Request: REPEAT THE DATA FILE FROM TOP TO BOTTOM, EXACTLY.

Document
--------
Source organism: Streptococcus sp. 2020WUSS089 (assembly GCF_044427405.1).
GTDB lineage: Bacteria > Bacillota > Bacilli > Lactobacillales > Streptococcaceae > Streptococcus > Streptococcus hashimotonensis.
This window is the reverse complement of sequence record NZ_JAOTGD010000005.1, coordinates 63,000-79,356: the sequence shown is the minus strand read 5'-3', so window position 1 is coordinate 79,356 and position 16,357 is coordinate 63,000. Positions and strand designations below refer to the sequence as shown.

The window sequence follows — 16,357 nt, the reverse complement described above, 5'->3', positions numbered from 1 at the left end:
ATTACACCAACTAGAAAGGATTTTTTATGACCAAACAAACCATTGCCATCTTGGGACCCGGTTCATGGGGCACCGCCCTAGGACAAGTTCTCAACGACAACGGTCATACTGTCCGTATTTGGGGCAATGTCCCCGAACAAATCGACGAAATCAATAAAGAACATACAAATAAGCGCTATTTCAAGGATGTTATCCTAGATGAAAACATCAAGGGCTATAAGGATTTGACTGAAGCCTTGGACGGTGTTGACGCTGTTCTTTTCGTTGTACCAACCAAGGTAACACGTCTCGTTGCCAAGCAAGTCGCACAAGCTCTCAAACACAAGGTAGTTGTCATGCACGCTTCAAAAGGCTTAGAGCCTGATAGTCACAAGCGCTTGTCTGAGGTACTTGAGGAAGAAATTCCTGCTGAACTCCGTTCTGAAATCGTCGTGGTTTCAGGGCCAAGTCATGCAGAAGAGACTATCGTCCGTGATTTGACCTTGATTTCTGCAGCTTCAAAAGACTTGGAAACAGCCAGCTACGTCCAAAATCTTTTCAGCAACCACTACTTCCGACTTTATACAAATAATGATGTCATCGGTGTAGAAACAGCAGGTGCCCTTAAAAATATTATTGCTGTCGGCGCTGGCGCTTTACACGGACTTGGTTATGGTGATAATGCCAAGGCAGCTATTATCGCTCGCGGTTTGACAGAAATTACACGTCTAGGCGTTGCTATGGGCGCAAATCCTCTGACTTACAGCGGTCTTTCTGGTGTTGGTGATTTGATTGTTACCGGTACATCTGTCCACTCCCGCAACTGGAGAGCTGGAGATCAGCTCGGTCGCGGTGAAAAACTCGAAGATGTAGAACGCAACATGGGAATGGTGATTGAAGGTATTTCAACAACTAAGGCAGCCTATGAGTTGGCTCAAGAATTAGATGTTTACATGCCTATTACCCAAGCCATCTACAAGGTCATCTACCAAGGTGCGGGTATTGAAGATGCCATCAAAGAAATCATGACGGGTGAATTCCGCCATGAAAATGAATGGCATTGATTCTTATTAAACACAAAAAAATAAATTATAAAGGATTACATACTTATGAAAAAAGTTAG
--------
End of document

Source organism: Streptococcus sp. 2020WUSS089 (assembly GCF_044427405.1).
GTDB lineage: Bacteria > Bacillota > Bacilli > Lactobacillales > Streptococcaceae > Streptococcus > Streptococcus hashimotonensis.
This window is the reverse complement of sequence record NZ_JAOTGD010000005.1, coordinates 63,000-79,356: the sequence shown is the minus strand read 5'-3', so window position 1 is coordinate 79,356 and position 16,357 is coordinate 63,000. Positions and strand designations below refer to the sequence as shown.

The window sequence follows — 16,357 nt, the reverse complement described above, 5'->3', positions numbered from 1 at the left end:
ATTACACCAACTAGAAAGGATTTTTTATGACCAAACAAACCATTGCCATCTTGGGACCCGGTTCATGGGGCACCGCCCTAGGACAAGTTCTCAACGACAACGGTCATACTGTCCGTATTTGGGGCAATGTCCCCGAACAAATCGACGAAATCAATAAAGAACATACAAATAAGCGCTATTTCAAGGATGTTATCCTAGATGAAAACATCAAGGGCTATAAGGATTTGACTGAAGCCTTGGACGGTGTTGACGCTGTTCTTTTCGTTGTACCAACCAAGGTAACACGTCTCGTTGCCAAGCAAGTCGCACAAGCTCTCAAACACAAGGTAGTTGTCATGCACGCTTCAAAAGGCTTAGAGCCTGATAGTCACAAGCGCTTGTCTGAGGTACTTGAGGAAGAAATTCCTGCTGAACTCCGTTCTGAAATCGTCGTGGTTTCAGGGCCAAGTCATGCAGAAGAGACTATCGTCCGTGATTTGACCTTGATTTCTGCAGCTTCAAAAGACTTGGAAACAGCCAGCTACGTCCAAAATCTTTTCAGCAACCACTACTTCCGACTTTATACAAATAATGATGTCATCGGTGTAGAAACAGCAGGTGCCCTTAAAAATATTATTGCTGTCGGCGCTGGCGCTTTACACGGACTTGGTTATGGTGATAATGCCAAGGCAGCTATTATCGCTCGCGGTTTGACAGAAATTACACGTCTAGGCGTTGCTATGGGCGCAAATCCTCTGACTTACAGCGGTCTTTCTGGTGTTGGTGATTTGATTGTTACCGGTACATCTGTCCACTCCCGCAACTGGAGAGCTGGAGATCAGCTCGGTCGCGGTGAAAAACTCGAAGATGTAGAACGCAACATGGGAATGGTGATTGAAGGTATTTCAACAACTAAGGCAGCCTATGAGTTGGCTCAAGAATTAGATGTTTACATGCCTATTACCCAAGCCATCTACAAGGTCATCTACCAAGGTGCGGGTATTGAAGATGCCATCAAAGAAATCATGACGGGTGAATTCCGCCATGAAAATGAATGGCATTGATTCTTATTAAACACAAAAAAATAAATTATAAAGGATTACATACTTATGAAAAAAGTTAG